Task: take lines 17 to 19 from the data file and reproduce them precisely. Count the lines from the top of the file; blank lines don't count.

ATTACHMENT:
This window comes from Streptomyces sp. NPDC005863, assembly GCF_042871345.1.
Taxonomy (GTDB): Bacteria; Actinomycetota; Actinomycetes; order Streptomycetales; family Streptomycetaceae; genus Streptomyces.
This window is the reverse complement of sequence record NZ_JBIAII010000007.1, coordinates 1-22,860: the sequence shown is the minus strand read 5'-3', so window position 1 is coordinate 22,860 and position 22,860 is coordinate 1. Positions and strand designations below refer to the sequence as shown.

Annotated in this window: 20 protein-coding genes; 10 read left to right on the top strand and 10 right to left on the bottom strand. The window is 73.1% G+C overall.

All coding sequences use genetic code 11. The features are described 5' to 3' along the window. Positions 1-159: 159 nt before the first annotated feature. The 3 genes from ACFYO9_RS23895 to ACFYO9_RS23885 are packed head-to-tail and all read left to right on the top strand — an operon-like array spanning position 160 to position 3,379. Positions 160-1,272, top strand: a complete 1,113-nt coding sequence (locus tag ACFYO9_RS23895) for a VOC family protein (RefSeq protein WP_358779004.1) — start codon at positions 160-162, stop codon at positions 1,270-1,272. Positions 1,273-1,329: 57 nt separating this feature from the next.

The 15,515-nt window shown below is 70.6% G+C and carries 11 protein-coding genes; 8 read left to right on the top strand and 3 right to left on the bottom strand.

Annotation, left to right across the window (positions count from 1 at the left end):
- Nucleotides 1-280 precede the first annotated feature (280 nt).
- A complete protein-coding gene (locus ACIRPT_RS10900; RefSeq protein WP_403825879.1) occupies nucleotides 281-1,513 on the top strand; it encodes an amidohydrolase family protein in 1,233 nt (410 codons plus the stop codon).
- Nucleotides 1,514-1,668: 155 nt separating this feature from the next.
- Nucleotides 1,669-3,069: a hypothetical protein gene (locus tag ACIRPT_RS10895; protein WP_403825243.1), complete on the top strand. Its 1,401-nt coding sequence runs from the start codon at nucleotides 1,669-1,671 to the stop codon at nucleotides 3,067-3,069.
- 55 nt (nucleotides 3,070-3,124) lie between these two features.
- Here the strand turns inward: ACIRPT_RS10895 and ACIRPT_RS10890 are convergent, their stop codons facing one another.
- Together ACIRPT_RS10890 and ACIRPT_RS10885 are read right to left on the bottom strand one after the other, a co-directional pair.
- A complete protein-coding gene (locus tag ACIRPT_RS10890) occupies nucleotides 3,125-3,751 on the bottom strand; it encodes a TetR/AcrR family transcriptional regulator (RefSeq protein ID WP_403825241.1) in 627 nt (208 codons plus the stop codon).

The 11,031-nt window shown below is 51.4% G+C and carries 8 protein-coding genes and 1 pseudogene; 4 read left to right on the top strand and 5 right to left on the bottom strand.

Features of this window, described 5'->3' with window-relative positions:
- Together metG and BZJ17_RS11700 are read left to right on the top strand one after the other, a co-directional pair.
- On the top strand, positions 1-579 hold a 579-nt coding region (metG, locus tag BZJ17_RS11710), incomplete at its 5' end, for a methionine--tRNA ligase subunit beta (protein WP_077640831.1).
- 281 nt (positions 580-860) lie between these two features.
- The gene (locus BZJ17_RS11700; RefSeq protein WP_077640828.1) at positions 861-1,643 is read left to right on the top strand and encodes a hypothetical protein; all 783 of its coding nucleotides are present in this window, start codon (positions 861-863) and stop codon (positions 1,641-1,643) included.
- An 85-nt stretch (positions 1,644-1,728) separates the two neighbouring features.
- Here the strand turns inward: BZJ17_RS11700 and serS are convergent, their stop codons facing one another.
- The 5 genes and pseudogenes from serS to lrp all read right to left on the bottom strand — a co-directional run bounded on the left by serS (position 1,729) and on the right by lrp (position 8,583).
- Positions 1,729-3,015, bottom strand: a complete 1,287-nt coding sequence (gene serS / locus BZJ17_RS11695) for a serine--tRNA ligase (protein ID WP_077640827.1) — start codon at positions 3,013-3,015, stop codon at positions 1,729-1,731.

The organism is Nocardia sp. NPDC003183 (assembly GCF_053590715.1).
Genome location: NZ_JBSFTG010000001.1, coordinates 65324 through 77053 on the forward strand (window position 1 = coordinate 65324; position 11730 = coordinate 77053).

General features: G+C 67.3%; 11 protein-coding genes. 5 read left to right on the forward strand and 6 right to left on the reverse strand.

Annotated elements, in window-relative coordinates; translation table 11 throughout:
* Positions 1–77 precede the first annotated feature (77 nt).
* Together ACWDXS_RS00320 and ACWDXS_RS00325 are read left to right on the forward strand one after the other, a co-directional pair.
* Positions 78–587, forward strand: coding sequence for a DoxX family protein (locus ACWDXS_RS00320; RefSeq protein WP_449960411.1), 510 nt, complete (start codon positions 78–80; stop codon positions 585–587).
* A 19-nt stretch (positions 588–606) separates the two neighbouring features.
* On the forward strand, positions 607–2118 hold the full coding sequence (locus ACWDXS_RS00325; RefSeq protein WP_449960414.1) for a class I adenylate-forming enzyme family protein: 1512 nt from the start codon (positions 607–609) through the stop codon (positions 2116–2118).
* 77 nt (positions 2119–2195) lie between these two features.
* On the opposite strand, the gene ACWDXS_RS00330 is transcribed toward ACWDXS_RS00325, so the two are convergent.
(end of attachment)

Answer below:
Features of this window, described 5'->3' with window-relative positions:
- Together metG and BZJ17_RS11700 are read left to right on the top strand one after the other, a co-directional pair.
- On the top strand, positions 1-579 hold a 579-nt coding region (metG, locus tag BZJ17_RS11710), incomplete at its 5' end, for a methionine--tRNA ligase subunit beta (protein WP_077640831.1).